Municipal employees (other than those covered by the Hatch Act) can run for and hold a federal, state, or municipal elective office. They can also serve on any appointed or elected local government body in towns where they live, except (1) bodies responsible for supervising them directly as employees; (2) boards of finance; (3) bodies exercising zoning, land use, or planning powers; and (4) bodies regulating inland wetlands and watercourses. Exceptions 2 through 4 do not apply if a local charter, home rule ordinance, or adopted local ordinance explicitly allows an employee to serve or if he serves only in his capacity as a member of the town's legislative body.
Rationale for Allowing Employees to Run for Political Office
As noted above, state law largely parallels the Hatch Act, and it appears that the rationale for most of the state provisions are similar to those of the federal law. In 1975, the state removed prohibitions on state employees taking part in political management or campaigns, other than running for office (PA 75-356). PA 76-424 made a parallel change for municipal employees. It appears, based on the acts' legislative histories, that they were adopted in part to reflect similar changes in the Hatch Act.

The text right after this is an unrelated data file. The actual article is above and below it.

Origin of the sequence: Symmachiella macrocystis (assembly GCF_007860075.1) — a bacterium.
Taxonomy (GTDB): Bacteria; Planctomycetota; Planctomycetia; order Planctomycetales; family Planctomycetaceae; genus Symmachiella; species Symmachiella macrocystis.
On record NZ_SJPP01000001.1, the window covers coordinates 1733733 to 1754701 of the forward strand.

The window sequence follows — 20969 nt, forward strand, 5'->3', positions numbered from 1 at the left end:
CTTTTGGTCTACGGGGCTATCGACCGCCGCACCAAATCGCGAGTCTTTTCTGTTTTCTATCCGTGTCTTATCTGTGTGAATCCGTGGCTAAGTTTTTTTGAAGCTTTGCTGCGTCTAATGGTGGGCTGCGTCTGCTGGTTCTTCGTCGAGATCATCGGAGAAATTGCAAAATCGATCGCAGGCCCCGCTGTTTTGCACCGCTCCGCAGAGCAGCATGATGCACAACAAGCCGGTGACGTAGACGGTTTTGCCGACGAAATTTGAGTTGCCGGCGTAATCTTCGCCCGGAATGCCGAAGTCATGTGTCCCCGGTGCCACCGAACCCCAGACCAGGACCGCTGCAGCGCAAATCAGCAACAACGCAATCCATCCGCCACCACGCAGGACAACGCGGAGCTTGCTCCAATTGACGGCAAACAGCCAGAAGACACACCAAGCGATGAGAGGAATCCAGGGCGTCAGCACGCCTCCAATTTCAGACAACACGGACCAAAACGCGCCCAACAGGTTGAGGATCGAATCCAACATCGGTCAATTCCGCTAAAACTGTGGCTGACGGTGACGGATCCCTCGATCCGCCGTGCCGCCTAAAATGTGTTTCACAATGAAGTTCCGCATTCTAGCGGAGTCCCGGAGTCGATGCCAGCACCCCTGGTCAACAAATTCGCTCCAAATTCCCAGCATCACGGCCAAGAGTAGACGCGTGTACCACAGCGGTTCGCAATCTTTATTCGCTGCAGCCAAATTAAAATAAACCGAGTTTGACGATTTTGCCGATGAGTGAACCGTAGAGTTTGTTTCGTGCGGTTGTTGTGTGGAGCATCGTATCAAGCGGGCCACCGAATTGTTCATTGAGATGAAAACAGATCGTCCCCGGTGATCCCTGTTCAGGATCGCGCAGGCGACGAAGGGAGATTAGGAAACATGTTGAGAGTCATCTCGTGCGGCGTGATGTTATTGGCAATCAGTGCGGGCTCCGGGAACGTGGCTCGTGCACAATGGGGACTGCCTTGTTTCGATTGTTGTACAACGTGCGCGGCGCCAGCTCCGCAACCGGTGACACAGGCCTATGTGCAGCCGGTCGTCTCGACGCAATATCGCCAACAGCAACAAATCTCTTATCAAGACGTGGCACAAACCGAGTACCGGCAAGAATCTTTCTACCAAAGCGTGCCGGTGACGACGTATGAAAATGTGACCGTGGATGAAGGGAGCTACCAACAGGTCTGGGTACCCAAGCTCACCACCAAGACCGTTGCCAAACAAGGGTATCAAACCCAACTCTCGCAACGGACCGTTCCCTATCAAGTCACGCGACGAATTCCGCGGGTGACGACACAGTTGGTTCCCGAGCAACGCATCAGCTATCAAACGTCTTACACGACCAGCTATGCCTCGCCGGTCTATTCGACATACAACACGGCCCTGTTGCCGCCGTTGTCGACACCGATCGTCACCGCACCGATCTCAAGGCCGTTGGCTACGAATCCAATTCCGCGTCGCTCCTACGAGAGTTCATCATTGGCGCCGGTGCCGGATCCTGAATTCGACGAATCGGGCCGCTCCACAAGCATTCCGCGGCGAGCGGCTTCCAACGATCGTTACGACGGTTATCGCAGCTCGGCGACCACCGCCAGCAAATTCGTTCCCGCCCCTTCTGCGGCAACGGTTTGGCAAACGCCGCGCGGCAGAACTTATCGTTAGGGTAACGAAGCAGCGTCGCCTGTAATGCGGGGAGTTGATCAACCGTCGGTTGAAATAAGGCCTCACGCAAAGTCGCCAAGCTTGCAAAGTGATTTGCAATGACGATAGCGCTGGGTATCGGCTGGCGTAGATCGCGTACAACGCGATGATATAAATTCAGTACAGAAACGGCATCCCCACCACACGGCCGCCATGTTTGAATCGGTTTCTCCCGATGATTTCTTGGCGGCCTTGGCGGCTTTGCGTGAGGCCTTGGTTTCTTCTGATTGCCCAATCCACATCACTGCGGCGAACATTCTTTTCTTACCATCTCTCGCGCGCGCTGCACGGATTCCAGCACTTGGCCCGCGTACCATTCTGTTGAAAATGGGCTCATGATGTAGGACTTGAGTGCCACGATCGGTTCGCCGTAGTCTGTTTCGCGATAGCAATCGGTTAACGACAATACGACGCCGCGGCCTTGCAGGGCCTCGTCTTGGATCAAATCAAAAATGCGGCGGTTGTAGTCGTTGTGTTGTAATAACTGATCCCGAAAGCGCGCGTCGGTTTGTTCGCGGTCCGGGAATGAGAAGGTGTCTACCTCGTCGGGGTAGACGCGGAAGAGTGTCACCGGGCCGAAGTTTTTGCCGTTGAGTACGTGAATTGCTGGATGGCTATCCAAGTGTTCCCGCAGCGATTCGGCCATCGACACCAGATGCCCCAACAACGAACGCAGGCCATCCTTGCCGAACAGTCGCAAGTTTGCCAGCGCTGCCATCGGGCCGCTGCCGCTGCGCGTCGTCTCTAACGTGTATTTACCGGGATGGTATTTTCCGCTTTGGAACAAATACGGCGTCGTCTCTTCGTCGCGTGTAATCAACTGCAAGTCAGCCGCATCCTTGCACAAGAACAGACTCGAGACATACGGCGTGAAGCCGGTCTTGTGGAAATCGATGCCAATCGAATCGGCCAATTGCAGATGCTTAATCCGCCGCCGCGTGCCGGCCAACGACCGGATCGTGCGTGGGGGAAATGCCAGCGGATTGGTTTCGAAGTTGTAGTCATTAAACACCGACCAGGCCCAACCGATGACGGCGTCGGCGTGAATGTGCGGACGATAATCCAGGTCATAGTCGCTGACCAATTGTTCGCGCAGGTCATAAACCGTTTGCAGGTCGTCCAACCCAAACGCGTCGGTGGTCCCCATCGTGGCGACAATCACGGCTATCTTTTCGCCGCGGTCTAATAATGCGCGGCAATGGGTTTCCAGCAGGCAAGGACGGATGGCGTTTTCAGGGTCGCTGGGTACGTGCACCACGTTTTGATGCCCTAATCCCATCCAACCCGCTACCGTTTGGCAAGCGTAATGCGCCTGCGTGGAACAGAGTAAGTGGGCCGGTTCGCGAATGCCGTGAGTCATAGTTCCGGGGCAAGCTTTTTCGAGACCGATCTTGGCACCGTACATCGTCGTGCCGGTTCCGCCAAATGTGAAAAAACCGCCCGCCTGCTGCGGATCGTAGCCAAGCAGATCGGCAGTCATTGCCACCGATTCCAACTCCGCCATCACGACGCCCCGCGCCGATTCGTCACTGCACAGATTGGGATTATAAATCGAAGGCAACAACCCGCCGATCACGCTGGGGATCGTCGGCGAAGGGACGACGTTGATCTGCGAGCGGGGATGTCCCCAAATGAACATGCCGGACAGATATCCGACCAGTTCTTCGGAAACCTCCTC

However, state law, unlike the Hatch Act, allows public employees to run for partisan office. PA 78-271 allowed state employees to run for municipal office and PA 83-36 allowed them to run for state office. PA 84-532 permitted municpal employees to seek election to partisan municipal office. PA 90-123 allowed them to run for state and federal office and prohibited muncipalities from retaliating against their employees who ran for office.
Based on the legislative histories of these acts, it appears that the primary rationale for allowing public employees to run for political office was to grant them the same rights as other citizens have. The sponsor of PA 78-271, Rep. Motto, noted that the only other class of citizens barred from running for political office were felons, and the restrictions on public employees off-duty political activities made them second class citizens. Sen. Lieberman argued that the restrictions placed “artificial constraints” on “people who happen to earn their living by working for the public.” In introducing PA 83-36, Rep. Gelsi argued that it was unfair to preclude state employees from running for state office.